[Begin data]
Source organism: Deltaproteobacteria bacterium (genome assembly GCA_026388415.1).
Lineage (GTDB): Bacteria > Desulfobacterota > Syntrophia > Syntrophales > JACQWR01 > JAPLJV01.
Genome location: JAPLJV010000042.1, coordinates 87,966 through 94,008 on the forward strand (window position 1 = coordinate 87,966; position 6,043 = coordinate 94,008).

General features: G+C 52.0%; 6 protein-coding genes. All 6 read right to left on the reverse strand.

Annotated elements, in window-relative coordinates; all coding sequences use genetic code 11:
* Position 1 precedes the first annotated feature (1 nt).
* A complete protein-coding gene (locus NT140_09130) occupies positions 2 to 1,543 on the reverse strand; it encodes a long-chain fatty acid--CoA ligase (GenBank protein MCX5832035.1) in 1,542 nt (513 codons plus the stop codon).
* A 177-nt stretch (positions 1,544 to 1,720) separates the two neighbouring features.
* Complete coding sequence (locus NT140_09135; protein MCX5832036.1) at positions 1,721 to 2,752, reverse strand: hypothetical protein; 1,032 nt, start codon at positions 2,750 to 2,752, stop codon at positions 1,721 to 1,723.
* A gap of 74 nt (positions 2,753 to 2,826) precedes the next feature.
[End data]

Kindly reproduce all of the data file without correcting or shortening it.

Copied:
Source organism: Deltaproteobacteria bacterium (genome assembly GCA_026388415.1).
Lineage (GTDB): Bacteria > Desulfobacterota > Syntrophia > Syntrophales > JACQWR01 > JAPLJV01.
Genome location: JAPLJV010000042.1, coordinates 87,966 through 94,008 on the forward strand (window position 1 = coordinate 87,966; position 6,043 = coordinate 94,008).

General features: G+C 52.0%; 6 protein-coding genes. All 6 read right to left on the reverse strand.

Annotated elements, in window-relative coordinates; all coding sequences use genetic code 11:
* Position 1 precedes the first annotated feature (1 nt).
* A complete protein-coding gene (locus NT140_09130) occupies positions 2 to 1,543 on the reverse strand; it encodes a long-chain fatty acid--CoA ligase (GenBank protein MCX5832035.1) in 1,542 nt (513 codons plus the stop codon).
* A 177-nt stretch (positions 1,544 to 1,720) separates the two neighbouring features.
* Complete coding sequence (locus NT140_09135; protein MCX5832036.1) at positions 1,721 to 2,752, reverse strand: hypothetical protein; 1,032 nt, start codon at positions 2,750 to 2,752, stop codon at positions 1,721 to 1,723.
* A gap of 74 nt (positions 2,753 to 2,826) precedes the next feature.